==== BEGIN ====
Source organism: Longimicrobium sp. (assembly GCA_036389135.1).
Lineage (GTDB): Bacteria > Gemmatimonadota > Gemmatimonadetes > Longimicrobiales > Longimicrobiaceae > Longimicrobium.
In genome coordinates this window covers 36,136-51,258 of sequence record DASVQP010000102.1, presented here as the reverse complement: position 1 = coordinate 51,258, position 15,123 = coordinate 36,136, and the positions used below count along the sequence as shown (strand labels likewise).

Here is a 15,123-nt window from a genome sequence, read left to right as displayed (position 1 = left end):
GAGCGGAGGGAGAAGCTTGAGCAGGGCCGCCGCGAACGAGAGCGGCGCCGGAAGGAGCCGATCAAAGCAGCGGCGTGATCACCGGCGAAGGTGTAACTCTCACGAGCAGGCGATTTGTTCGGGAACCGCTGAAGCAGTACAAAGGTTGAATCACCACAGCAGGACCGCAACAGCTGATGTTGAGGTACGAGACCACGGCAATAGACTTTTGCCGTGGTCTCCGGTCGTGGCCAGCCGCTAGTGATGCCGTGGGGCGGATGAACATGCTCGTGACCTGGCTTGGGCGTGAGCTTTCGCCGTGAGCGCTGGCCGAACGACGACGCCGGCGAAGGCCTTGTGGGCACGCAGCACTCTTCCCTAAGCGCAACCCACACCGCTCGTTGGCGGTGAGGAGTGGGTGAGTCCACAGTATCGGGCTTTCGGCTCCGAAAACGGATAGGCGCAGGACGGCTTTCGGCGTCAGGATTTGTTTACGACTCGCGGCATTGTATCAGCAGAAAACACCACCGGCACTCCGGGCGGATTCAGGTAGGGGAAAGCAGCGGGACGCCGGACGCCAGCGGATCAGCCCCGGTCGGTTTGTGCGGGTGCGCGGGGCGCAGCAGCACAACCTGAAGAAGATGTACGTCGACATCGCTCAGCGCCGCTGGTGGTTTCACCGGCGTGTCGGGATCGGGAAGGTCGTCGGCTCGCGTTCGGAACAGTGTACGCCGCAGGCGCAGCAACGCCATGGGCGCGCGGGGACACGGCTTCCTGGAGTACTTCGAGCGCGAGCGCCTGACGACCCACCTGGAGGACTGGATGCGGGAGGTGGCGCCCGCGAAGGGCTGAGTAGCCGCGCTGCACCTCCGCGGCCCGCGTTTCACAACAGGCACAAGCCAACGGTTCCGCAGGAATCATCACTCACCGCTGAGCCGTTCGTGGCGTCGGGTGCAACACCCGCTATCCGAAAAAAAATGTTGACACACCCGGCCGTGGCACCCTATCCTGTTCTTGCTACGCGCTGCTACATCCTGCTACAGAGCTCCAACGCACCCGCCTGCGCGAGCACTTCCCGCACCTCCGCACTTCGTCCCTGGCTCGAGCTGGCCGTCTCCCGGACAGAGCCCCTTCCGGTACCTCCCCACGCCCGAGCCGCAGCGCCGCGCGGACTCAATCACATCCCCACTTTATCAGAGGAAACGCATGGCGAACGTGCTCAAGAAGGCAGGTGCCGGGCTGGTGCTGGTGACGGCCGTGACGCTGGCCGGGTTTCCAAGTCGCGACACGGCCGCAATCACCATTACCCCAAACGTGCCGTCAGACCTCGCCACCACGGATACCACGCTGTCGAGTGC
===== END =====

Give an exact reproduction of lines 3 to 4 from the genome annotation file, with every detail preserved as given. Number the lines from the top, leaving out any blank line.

In genome coordinates this window covers 36,136-51,258 of sequence record DASVQP010000102.1, presented here as the reverse complement: position 1 = coordinate 51,258, position 15,123 = coordinate 36,136, and the positions used below count along the sequence as shown (strand labels likewise).

Here is a 15,123-nt window from a genome sequence, read left to right as displayed (position 1 = left end):